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Crown Prince of Norway sees climate change effects for himself at Vaisigano, Moata’a

The Crown Prince of Norway, Haakon Magnus, had an unblemished look at the effects of the rising sea on Samoa on Thursday, with visits to the Vaisigano River project and Moata’a mangroves.

He, along with his royal entourage and a delegation from Norway’s Ministry of Foreign Affairs, spent a packed day and a half in Samoa, in order to deepen the partnership between nations afflicted by the effects of climate change.

Under the hot sun, the delegation were guided to the looming river bed walls, which now adorn the edges of the Vaisigano River, thanks to a US$57,700,000 (T$150.17) grant from the Green Climate Fund under the Integrated Flood Management to Enhance Climate Resilience of the Vaisigano River Catchment in Samoa project.


The Minister of Natural Resources and Environment, Fiame Naomi Mata’afa, and CEO Ulu Bismarck Crawley along with Land Transport Authority CEO Galumalemana Ta'atialeoitiiti Tutuvanu-Schwalger and ACEO Maverick Weztell guided the royal delegation to the site of the construction of the Vaisigano Bridge.

Funded by the Japan International Cooperation Agency (JICA), the T$43,000,000 project is about 36 per cent of the way to having a new, higher and reinforced bridge, connecting the Apia town area to the port.

For Leone village mayor Tuiletugia Leapa Siaosi, having the Crown Prince see where Norway’s money went via the GCF was important.

“I am so happy with the help from the Norway government for this wall. Now it’s safe,” he said.

“We hope other people follow and donate to us more funds that we need. As you can see, there is still a lot of work to do from here to Lelata."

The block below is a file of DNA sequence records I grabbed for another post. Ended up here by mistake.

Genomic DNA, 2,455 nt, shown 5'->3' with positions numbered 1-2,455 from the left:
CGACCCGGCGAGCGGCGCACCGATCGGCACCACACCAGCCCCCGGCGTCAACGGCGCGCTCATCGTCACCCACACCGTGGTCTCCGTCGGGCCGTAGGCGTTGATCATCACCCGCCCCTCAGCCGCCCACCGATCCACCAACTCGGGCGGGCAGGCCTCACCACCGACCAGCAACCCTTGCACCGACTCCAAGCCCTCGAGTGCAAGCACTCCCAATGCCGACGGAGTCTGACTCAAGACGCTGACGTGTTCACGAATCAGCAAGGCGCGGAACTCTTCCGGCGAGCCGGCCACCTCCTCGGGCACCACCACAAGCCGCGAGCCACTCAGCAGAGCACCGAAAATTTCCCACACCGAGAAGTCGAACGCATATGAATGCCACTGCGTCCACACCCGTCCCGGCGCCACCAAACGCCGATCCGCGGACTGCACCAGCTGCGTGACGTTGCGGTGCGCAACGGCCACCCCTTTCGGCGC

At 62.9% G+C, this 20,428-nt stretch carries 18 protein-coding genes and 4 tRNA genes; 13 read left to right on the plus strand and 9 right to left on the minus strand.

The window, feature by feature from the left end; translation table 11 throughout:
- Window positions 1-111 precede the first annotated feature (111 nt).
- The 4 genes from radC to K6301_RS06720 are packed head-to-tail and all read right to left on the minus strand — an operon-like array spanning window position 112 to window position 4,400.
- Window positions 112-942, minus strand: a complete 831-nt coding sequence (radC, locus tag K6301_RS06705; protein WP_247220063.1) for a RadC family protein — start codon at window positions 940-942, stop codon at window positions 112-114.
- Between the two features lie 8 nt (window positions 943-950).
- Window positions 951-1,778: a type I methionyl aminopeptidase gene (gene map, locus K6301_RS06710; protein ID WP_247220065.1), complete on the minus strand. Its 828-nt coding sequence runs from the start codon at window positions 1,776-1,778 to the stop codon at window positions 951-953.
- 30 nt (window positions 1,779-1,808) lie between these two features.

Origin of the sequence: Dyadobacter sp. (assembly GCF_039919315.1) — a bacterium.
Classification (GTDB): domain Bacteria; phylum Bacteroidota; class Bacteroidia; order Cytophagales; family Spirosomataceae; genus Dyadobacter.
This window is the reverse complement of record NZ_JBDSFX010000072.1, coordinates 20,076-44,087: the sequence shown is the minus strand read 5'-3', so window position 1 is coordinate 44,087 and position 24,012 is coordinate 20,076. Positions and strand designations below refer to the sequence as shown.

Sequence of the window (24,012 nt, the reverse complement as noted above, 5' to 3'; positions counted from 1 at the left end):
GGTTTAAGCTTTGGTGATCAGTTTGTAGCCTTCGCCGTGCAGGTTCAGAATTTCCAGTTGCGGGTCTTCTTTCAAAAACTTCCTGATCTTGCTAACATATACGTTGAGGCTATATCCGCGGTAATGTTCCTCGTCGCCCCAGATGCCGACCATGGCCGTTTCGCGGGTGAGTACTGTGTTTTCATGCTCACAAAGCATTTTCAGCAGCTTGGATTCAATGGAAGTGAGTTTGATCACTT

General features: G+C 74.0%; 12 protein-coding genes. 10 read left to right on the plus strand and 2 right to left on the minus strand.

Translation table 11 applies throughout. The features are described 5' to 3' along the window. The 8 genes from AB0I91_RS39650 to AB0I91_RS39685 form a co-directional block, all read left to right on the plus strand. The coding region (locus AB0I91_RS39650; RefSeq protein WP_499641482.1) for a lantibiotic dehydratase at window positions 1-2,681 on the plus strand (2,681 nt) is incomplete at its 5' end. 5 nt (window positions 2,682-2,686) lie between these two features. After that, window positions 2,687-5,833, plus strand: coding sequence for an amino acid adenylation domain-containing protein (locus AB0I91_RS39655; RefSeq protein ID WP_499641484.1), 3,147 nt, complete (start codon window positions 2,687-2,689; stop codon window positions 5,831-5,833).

To welcome the delegation, Leone village decorated the road to the bridge site with palm fronds and teuila flowers, and even spelled out velkommen (Norwegian word for welcome) on the banks of the river walls in white painted rocks.

“This is nothing compared to the money they have contributed. When they have contributed millions of dollars, well this is the only thing I can do with my family and the village, create something to welcome them.”

Village committee member Hinemoa Matangi said she felt privileged to give Crown Prince Haakon a fragrant flower necklace to wear, and was glad to see him visit.

Down the way in Moata’a, a massive contingent of the village dressed in their finest awaited the royal tour’s visit of their Global Environment Fund (GEF) funded mangrove site and walkway.


The tour was received in Samoa’s most regal fashion, with a siapo adorned chair for His Royal Highness, and a tanoa fai’ava presented as a gift. 

Vaimauga I Sisifo number 1 Member of Parliament Lenatai Victor Tamapua led the delegation up the walkway to show them where the sea level used to sit compared to today, and how the GEF project has helped.

Tofaeono Iupati Fuatai and Asi Leuluaialii Pele Fuatai said it was good for the Prince to see the rapid rising of the sea level.

It is a shocking view for him to see it first hand, in real time,” said Tofaeono. “And the sea level is only getting higher.”

Speaking after his visit, Crown Prince Haakon said he has seen enough on his Pacific tour to appreciate the seriousness of climate change impacts in the region. 

“It’s important to hear your side of the story and to really understand what is going on here,” he said.

“Our planet is unfortunately a bit out of balance, and we need to work hard in order to do as much as we can to rebalance it.”


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